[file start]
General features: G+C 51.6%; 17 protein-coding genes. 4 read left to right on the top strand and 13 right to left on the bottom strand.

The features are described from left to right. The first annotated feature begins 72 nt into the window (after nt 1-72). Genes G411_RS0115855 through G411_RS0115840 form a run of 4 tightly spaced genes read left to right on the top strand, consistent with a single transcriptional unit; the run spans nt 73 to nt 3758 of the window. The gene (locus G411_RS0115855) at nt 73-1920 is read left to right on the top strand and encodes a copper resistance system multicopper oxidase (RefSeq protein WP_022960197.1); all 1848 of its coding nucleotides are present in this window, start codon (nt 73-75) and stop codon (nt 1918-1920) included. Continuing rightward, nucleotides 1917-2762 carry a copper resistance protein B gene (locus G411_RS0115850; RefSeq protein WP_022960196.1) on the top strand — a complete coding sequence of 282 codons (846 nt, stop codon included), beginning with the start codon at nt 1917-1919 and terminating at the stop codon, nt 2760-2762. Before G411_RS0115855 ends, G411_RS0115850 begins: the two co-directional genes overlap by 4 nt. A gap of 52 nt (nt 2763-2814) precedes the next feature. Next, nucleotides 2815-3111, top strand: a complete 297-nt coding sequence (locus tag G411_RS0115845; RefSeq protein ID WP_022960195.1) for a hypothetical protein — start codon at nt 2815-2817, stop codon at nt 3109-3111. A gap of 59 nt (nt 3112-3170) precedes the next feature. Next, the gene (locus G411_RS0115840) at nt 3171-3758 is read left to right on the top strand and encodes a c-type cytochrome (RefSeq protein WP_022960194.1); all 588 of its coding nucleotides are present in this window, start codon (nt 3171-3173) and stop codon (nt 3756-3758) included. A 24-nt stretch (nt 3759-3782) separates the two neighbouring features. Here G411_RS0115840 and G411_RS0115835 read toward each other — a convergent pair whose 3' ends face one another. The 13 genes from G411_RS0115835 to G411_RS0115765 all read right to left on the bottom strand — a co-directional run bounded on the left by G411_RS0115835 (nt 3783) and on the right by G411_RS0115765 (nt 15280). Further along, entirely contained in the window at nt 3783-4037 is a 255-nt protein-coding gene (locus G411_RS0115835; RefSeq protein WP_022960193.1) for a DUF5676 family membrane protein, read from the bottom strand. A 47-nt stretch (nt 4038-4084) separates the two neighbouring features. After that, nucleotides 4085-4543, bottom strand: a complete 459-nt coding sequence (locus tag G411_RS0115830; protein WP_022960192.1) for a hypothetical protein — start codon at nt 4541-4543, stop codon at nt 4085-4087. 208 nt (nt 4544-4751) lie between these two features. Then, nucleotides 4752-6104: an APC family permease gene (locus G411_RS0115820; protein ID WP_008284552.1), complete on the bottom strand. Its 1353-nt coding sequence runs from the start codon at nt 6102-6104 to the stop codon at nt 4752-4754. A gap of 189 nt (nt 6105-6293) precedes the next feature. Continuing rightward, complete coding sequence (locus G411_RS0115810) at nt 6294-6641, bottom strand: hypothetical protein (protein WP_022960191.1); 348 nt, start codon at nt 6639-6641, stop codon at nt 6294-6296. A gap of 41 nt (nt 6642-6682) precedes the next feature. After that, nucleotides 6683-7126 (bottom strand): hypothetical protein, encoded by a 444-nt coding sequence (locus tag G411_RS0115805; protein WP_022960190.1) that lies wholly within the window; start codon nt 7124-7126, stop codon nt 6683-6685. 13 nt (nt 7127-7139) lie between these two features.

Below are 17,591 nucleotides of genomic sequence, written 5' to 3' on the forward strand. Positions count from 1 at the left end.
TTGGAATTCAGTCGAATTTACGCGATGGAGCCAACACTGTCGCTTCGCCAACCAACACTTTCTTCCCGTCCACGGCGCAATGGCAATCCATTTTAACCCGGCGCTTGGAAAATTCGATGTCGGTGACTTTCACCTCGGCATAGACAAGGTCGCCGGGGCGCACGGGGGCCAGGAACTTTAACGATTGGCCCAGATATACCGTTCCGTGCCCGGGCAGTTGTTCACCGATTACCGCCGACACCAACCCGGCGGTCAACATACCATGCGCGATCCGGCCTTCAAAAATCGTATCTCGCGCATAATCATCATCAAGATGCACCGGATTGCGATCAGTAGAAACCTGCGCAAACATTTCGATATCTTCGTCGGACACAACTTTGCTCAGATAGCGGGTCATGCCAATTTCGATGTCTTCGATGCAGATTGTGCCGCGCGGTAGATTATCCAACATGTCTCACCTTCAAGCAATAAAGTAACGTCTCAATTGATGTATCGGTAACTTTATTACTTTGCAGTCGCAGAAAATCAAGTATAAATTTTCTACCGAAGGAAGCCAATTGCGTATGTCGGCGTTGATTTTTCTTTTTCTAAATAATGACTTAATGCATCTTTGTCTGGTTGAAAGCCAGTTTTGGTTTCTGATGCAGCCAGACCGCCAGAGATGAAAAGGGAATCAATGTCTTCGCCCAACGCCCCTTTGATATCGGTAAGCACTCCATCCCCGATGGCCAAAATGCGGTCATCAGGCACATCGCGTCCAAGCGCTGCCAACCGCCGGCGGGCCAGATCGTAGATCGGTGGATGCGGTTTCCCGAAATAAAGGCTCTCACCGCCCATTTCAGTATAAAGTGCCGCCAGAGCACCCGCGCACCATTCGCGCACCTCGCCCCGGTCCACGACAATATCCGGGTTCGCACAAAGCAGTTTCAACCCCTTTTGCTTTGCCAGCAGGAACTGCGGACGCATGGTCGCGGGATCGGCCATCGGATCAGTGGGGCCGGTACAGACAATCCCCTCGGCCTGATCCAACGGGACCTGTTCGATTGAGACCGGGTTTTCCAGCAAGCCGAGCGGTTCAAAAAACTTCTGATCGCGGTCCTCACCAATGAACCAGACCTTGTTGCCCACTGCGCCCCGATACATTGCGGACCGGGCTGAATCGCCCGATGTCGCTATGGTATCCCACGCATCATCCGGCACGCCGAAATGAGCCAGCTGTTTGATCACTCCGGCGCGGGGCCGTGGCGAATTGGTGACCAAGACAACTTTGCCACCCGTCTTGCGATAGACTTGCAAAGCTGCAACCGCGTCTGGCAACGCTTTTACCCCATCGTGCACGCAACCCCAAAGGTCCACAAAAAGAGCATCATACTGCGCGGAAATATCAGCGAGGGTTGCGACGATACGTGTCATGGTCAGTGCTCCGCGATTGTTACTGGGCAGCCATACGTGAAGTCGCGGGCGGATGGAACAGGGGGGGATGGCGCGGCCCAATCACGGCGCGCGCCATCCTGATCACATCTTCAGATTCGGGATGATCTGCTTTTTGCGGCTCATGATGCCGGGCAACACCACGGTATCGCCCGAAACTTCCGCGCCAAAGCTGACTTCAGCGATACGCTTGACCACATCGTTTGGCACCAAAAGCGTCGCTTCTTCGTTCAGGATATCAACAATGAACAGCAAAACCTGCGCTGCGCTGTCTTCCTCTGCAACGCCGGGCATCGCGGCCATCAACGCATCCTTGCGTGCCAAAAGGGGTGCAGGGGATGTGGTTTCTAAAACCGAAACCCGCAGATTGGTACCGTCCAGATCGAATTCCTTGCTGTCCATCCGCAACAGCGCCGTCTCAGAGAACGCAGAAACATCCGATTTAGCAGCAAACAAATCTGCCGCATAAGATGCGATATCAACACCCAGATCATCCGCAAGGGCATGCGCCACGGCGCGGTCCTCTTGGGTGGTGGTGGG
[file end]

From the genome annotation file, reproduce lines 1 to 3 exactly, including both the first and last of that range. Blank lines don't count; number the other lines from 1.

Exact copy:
General features: G+C 51.6%; 17 protein-coding genes. 4 read left to right on the top strand and 13 right to left on the bottom strand.

The features are described from left to right. The first annotated feature begins 72 nt into the window (after nt 1-72). Genes G411_RS0115855 through G411_RS0115840 form a run of 4 tightly spaced genes read left to right on the top strand, consistent with a single transcriptional unit; the run spans nt 73 to nt 3758 of the window. The gene (locus G411_RS0115855) at nt 73-1920 is read left to right on the top strand and encodes a copper resistance system multicopper oxidase (RefSeq protein WP_022960197.1); all 1848 of its coding nucleotides are present in this window, start codon (nt 73-75) and stop codon (nt 1918-1920) included. Continuing rightward, nucleotides 1917-2762 carry a copper resistance protein B gene (locus G411_RS0115850; RefSeq protein WP_022960196.1) on the top strand — a complete coding sequence of 282 codons (846 nt, stop codon included), beginning with the start codon at nt 1917-1919 and terminating at the stop codon, nt 2760-2762. Before G411_RS0115855 ends, G411_RS0115850 begins: the two co-directional genes overlap by 4 nt. A gap of 52 nt (nt 2763-2814) precedes the next feature. Next, nucleotides 2815-3111, top strand: a complete 297-nt coding sequence (locus tag G411_RS0115845; RefSeq protein ID WP_022960195.1) for a hypothetical protein — start codon at nt 2815-2817, stop codon at nt 3109-3111. A gap of 59 nt (nt 3112-3170) precedes the next feature. Next, the gene (locus G411_RS0115840) at nt 3171-3758 is read left to right on the top strand and encodes a c-type cytochrome (RefSeq protein WP_022960194.1); all 588 of its coding nucleotides are present in this window, start codon (nt 3171-3173) and stop codon (nt 3756-3758) included. A 24-nt stretch (nt 3759-3782) separates the two neighbouring features. Here G411_RS0115840 and G411_RS0115835 read toward each other — a convergent pair whose 3' ends face one another. The 13 genes from G411_RS0115835 to G411_RS0115765 all read right to left on the bottom strand — a co-directional run bounded on the left by G411_RS0115835 (nt 3783) and on the right by G411_RS0115765 (nt 15280). Further along, entirely contained in the window at nt 3783-4037 is a 255-nt protein-coding gene (locus G411_RS0115835; RefSeq protein WP_022960193.1) for a DUF5676 family membrane protein, read from the bottom strand. A 47-nt stretch (nt 4038-4084) separates the two neighbouring features. After that, nucleotides 4085-4543, bottom strand: a complete 459-nt coding sequence (locus tag G411_RS0115830; protein WP_022960192.1) for a hypothetical protein — start codon at nt 4541-4543, stop codon at nt 4085-4087. 208 nt (nt 4544-4751) lie between these two features. Then, nucleotides 4752-6104: an APC family permease gene (locus G411_RS0115820; protein ID WP_008284552.1), complete on the bottom strand. Its 1353-nt coding sequence runs from the start codon at nt 6102-6104 to the stop codon at nt 4752-4754. A gap of 189 nt (nt 6105-6293) precedes the next feature. Continuing rightward, complete coding sequence (locus G411_RS0115810) at nt 6294-6641, bottom strand: hypothetical protein (protein WP_022960191.1); 348 nt, start codon at nt 6639-6641, stop codon at nt 6294-6296. A gap of 41 nt (nt 6642-6682) precedes the next feature. After that, nucleotides 6683-7126 (bottom strand): hypothetical protein, encoded by a 444-nt coding sequence (locus tag G411_RS0115805; protein WP_022960190.1) that lies wholly within the window; start codon nt 7124-7126, stop codon nt 6683-6685. 13 nt (nt 7127-7139) lie between these two features.

Below are 17,591 nucleotides of genomic sequence, written 5' to 3' on the forward strand. Positions count from 1 at the left end.